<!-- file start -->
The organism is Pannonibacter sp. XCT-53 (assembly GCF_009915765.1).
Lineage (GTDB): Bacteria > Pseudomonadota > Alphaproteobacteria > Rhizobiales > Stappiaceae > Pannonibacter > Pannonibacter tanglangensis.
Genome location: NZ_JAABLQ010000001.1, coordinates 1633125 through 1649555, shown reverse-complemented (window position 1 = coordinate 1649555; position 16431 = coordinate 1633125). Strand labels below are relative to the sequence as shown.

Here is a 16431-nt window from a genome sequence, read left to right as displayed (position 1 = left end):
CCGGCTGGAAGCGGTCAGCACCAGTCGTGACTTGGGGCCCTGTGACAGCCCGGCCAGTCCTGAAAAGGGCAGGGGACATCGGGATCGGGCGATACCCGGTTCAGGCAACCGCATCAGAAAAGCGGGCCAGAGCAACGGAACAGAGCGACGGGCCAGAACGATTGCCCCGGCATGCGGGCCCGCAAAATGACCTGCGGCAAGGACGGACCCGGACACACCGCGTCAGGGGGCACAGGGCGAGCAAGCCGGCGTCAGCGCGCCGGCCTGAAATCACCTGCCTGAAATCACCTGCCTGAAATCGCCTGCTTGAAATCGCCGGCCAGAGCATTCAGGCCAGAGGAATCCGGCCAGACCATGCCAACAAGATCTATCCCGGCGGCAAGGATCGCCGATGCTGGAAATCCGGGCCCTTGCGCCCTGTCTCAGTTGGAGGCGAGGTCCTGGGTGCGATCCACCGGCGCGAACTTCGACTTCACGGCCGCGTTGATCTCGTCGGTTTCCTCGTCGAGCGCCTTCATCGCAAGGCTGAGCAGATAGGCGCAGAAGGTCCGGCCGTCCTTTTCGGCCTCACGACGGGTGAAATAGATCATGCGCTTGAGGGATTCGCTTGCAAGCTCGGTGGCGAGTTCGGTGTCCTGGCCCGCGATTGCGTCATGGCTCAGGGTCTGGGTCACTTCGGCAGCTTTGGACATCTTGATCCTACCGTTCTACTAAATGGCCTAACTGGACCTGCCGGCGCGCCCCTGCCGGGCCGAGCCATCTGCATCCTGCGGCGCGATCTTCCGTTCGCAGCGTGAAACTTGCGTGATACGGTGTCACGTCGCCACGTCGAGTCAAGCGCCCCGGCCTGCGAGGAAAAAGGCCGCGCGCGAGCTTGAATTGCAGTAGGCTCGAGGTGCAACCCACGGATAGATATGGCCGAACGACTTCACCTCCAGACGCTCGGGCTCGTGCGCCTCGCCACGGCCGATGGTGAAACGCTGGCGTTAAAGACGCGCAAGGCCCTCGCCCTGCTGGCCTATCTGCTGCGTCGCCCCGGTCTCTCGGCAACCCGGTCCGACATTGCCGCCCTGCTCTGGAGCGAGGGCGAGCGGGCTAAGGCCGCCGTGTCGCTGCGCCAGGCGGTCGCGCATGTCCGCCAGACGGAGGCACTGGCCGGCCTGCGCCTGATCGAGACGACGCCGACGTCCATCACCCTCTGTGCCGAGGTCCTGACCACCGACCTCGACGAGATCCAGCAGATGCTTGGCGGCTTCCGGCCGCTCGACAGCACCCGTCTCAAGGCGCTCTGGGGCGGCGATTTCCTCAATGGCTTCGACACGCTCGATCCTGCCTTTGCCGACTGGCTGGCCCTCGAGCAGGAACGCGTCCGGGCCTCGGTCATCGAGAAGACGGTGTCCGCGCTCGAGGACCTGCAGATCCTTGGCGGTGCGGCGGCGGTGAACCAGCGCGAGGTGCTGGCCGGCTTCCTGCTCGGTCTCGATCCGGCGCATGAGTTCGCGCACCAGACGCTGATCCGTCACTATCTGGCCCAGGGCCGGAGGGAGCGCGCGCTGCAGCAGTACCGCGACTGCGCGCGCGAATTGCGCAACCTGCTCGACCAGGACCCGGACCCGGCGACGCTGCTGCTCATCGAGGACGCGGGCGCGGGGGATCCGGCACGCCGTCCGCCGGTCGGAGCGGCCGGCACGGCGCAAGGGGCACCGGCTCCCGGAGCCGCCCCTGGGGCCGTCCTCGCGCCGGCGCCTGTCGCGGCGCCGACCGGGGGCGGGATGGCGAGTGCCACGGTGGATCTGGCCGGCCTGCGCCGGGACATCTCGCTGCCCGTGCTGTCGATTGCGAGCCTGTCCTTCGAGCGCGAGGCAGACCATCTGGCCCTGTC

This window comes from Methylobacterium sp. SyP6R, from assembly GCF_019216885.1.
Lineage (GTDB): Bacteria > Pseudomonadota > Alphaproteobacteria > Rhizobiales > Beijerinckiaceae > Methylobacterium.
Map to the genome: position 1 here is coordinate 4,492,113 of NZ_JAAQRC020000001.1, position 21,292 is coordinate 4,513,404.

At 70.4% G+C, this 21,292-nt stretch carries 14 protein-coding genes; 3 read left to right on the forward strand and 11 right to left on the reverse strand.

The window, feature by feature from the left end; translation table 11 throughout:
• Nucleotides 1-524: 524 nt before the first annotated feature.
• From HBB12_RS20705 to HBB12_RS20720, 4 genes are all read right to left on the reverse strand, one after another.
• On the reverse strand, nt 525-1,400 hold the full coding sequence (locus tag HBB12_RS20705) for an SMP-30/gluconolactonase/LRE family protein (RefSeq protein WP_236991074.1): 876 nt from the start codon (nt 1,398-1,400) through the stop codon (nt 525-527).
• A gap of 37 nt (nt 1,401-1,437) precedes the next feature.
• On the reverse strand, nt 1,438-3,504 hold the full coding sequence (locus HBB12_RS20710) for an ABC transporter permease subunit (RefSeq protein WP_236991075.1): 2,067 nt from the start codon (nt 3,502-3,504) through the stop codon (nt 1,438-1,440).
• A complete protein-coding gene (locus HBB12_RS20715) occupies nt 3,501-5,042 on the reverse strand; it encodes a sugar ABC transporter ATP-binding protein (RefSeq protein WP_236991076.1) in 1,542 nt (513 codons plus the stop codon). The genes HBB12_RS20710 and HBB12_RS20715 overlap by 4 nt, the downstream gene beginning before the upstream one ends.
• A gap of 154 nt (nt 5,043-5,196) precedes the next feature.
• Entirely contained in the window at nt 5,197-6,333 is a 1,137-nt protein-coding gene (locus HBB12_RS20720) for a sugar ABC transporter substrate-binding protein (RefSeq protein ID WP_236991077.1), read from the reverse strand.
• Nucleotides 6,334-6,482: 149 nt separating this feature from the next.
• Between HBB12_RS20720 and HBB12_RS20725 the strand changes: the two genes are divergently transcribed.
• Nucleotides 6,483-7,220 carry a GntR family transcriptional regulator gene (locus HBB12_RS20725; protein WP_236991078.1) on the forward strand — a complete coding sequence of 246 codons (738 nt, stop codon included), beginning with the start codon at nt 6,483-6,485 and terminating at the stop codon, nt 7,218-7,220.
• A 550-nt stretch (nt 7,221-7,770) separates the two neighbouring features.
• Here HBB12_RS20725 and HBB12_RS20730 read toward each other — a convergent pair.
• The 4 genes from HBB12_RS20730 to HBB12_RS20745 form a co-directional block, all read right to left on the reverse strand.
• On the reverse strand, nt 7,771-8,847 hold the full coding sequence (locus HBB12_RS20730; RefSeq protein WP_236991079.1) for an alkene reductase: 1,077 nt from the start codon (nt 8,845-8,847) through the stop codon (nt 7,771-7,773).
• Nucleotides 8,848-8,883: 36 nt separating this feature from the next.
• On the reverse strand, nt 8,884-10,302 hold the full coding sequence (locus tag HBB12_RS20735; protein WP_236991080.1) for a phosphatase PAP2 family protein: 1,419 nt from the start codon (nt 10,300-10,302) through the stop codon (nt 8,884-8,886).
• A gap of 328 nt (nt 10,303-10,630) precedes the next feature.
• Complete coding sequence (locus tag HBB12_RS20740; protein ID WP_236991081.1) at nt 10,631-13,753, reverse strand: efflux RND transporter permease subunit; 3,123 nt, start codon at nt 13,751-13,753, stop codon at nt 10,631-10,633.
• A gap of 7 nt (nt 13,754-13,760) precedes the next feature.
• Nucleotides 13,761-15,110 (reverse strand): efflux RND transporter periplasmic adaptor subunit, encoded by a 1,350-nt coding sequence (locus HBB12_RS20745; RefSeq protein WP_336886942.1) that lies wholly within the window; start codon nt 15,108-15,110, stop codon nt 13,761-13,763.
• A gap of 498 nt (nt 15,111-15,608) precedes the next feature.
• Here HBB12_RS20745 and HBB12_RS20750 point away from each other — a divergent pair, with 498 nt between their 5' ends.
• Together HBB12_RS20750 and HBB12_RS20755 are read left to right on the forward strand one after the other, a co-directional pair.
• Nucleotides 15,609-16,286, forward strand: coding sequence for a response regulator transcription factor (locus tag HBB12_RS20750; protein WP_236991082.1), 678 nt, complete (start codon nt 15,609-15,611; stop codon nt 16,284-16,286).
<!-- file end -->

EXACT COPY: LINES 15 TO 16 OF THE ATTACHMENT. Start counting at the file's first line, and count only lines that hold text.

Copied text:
• On the reverse strand, nt 1,438-3,504 hold the full coding sequence (locus HBB12_RS20710) for an ABC transporter permease subunit (RefSeq protein WP_236991075.1): 2,067 nt from the start codon (nt 3,502-3,504) through the stop codon (nt 1,438-1,440).
• A complete protein-coding gene (locus HBB12_RS20715) occupies nt 3,501-5,042 on the reverse strand; it encodes a sugar ABC transporter ATP-binding protein (RefSeq protein WP_236991076.1) in 1,542 nt (513 codons plus the stop codon). The genes HBB12_RS20710 and HBB12_RS20715 overlap by 4 nt, the downstream gene beginning before the upstream one ends.